The book Ritual America catalogues the quirks and artifacts of Freemasons, Elks, and their ilk.
It is not surprising that America has hundreds of secret societies—after all, they're meant to inspire fascination. Adam Parfrey, the founder and owner of Feral House publishing, has been keeping an eye on them since he watched his first Shriners parade as a child. Their mysterious garb and raucous behavior "provoked me, and stayed with me throughout the decades," he says. Now he's produced Ritual America, a book that reveals these quirky and nefarious underground cultures. "We tried to cover all sides of the story," he says—not always an easy task when the story is about cultures premised on secrecy.
In 1987 Parfrey published his first essay on this theme, "King-Kill 33," in the first edition of his book, Apocalypse Culture. One of the leading subjects of his research, conspiracy theorist James Shelby Downard, proposed a scenario about the JFK assassination that contained a fascinating speculation about the importance of Freemasonic "twilight language" (double and triple meanings, numerology, and onomatology). The essay stirred up controversy, even leading Marilyn Manson to title one of his songs "King Kill 33."
In recent years, Dan Brown's Da Vinci Code bestsellers revived popular interest in secret societies. But none of the books in the latest wave of pro-Masonic and conspiratorial literature, says Parfrey, "had an image-heavy and sociological approach as does Ritual America."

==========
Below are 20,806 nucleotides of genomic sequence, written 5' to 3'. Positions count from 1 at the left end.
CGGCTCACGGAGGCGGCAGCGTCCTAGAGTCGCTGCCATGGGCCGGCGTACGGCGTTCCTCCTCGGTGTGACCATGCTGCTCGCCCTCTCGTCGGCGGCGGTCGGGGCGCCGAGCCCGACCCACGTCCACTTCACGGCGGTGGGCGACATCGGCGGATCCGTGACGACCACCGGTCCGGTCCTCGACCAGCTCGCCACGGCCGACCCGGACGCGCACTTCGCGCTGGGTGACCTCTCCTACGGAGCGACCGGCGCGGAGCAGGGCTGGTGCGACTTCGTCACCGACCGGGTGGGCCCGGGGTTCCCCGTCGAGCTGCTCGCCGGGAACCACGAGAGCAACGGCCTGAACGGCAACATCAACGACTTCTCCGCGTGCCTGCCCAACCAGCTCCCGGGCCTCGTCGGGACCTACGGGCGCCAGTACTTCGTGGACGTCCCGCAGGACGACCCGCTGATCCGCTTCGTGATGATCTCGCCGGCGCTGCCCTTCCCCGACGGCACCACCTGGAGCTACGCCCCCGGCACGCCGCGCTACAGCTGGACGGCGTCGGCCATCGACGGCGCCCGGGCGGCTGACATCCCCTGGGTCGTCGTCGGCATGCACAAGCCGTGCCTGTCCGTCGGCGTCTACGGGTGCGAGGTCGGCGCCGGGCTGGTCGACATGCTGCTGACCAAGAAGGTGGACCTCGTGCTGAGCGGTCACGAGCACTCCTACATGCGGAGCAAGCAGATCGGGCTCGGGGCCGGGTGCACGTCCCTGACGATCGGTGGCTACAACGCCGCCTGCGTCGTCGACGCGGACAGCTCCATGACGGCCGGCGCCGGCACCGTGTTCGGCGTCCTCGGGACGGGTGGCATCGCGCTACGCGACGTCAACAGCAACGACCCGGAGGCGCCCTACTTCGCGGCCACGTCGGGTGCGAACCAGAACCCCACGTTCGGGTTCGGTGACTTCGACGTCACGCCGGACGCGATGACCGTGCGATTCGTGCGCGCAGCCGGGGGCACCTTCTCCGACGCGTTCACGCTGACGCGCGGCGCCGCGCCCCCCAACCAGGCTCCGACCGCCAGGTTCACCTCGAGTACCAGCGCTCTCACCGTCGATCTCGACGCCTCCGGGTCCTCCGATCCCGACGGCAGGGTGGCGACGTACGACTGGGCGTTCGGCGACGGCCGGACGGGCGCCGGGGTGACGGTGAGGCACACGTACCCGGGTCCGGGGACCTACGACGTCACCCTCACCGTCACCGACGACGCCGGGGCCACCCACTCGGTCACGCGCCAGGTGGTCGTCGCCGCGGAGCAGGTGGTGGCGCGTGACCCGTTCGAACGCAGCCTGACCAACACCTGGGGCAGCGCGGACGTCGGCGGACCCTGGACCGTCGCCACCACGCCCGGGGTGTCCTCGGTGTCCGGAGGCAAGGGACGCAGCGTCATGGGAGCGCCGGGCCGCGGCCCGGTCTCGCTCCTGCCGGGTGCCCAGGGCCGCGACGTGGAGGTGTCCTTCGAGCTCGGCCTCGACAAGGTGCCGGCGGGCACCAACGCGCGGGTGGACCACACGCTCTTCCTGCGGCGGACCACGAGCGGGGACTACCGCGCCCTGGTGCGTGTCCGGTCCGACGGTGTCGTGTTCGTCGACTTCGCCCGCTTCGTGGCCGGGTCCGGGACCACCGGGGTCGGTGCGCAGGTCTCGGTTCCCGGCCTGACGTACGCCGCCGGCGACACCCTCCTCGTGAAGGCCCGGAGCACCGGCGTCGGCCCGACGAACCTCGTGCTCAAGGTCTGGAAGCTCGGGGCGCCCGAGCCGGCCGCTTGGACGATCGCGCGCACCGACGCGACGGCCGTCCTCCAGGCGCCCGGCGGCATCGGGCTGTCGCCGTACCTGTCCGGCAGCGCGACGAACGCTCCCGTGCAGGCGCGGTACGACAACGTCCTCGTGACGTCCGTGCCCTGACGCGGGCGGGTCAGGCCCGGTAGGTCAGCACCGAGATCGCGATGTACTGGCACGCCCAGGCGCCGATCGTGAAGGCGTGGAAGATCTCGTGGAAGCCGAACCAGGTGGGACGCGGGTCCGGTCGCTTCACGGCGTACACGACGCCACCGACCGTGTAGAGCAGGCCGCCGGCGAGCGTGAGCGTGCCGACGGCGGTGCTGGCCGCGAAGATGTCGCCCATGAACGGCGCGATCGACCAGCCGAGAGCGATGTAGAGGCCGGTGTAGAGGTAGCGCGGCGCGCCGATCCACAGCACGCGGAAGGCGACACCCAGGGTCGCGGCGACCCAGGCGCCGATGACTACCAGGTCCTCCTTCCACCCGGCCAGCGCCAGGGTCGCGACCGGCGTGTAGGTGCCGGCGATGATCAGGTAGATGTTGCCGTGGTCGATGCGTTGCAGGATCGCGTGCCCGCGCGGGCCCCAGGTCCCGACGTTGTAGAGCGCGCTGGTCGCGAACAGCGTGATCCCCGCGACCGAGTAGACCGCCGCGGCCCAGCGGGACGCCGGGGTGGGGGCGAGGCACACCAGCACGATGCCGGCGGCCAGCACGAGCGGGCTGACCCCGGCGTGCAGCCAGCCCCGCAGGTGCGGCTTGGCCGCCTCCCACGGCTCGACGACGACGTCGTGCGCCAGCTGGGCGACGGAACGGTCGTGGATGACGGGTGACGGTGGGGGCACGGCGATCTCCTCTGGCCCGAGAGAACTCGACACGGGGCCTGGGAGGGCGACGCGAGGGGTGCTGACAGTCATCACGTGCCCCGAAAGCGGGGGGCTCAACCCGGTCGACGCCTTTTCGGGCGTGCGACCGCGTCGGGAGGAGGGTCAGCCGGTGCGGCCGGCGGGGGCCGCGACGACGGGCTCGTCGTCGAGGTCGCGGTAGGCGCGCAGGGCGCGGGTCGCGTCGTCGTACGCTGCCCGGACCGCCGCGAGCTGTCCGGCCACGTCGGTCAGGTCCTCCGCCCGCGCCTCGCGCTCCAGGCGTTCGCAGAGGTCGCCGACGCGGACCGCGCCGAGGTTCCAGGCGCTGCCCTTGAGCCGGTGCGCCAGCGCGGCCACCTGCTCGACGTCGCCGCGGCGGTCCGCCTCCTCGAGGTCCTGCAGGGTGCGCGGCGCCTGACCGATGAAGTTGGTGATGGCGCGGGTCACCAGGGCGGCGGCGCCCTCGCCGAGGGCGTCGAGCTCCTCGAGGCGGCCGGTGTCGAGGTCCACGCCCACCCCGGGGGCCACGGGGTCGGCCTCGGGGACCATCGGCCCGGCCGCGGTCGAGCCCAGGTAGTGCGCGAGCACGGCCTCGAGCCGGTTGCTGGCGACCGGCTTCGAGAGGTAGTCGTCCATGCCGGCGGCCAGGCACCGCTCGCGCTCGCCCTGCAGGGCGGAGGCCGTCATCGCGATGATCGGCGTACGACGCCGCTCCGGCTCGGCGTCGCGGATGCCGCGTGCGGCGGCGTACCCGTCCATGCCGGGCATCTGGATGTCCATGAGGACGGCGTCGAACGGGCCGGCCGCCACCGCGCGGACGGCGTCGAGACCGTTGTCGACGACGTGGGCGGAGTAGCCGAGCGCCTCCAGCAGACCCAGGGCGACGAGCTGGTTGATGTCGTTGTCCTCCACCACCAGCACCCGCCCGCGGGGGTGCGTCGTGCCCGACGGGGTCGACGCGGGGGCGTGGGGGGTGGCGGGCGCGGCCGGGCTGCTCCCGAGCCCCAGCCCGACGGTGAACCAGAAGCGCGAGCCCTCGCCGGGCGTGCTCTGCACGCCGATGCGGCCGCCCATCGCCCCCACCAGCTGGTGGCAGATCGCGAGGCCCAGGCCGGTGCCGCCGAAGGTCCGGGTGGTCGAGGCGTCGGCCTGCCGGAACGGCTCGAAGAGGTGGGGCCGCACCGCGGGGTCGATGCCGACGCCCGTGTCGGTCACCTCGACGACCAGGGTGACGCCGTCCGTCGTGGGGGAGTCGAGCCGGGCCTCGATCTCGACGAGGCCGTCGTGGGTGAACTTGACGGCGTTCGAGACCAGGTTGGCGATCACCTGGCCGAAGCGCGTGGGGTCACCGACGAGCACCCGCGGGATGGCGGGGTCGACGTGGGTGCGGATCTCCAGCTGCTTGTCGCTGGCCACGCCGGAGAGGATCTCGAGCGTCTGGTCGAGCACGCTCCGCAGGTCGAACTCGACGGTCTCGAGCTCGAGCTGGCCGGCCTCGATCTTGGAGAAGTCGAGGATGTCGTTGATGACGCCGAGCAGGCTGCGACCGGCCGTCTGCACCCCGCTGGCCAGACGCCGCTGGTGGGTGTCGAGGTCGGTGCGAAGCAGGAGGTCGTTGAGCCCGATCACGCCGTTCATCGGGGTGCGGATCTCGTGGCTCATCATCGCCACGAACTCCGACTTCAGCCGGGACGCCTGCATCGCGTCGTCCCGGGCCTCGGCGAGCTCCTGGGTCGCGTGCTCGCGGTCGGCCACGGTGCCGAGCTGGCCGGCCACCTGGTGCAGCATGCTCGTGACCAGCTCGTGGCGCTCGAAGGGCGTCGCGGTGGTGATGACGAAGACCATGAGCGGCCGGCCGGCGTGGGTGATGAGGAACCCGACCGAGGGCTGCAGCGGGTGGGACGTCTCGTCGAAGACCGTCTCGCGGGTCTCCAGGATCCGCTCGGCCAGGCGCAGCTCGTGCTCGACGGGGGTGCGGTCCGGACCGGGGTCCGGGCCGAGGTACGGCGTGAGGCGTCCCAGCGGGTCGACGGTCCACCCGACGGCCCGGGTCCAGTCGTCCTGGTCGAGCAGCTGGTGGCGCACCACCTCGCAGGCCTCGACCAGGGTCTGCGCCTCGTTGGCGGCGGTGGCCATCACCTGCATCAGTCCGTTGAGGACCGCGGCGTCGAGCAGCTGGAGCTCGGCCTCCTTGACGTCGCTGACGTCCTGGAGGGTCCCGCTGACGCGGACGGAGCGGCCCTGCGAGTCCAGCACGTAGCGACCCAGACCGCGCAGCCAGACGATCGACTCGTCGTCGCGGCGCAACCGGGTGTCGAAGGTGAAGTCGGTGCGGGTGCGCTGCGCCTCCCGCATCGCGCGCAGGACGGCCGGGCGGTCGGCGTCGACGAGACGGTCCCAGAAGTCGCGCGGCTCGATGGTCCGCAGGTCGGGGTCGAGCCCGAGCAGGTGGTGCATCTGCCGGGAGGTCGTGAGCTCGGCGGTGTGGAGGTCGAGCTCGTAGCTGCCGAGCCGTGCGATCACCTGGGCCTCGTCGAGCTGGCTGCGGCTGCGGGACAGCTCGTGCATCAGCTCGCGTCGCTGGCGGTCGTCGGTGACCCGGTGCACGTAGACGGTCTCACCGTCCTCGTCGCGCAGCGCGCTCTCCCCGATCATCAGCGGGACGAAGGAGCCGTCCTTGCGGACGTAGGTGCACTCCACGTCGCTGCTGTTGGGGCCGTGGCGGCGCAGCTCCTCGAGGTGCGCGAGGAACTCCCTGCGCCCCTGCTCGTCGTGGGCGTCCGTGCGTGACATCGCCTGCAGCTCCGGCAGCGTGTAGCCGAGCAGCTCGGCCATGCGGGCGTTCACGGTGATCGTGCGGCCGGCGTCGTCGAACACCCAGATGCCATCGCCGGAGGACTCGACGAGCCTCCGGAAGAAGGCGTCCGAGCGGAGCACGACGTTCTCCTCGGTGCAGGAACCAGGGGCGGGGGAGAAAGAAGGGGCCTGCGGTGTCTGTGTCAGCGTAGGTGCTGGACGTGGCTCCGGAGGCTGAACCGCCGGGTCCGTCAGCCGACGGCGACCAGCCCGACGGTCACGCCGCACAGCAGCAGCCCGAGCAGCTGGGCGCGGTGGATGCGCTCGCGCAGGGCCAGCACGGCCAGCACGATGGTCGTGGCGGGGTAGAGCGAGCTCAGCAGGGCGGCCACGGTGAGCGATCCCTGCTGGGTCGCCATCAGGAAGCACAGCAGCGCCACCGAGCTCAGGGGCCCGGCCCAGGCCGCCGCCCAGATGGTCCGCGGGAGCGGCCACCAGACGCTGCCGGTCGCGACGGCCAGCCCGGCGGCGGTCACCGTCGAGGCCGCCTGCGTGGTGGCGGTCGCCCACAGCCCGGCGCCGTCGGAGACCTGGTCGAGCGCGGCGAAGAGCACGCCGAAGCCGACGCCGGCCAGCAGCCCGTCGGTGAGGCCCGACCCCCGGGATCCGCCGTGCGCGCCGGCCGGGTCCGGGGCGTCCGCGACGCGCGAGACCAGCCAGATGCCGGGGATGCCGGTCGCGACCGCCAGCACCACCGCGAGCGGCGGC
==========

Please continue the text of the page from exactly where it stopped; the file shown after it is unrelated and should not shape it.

Given the vast number of cults and sub-cults, Parfrey knew his research would be surprising to many. "Despite the success of Joseph Campbell's PBS series a couple decades ago, what good American thinks he's practicing 'rites' or 'rituals?'" Parfrey asks. "These words are thought to refer to what primitives do in foreign lands." Ritual America shows that hundreds of ritualistic oaths and procedures are practiced behind the doors of lodges and clubs, even today.
Parfrey defines a "secret society" as a social group that demands an oath of allegiance to join. "That's our perspective; we know that others may feel differently," he says. "Some service-oriented organizations, like Lions or Elks, have a great deal of secret ritual within its structure. Rotary and Kiwanis, less so, but these organizations, like the Masons, require oaths of allegiance. No oath, no membership."
Researching the book was eye-opening (and, fittingly, the cover illustration is the so-called "eye of providence"). There were an amazing number of groups "particularly at a time when there was no seeming reason for integrating secret rituals into their organizations," he says. "Hundreds of years ago, the Catholic church battled groups of Freemasons over power and money, and the need for secrecy back then was logical." But today it's a bit more mystifying.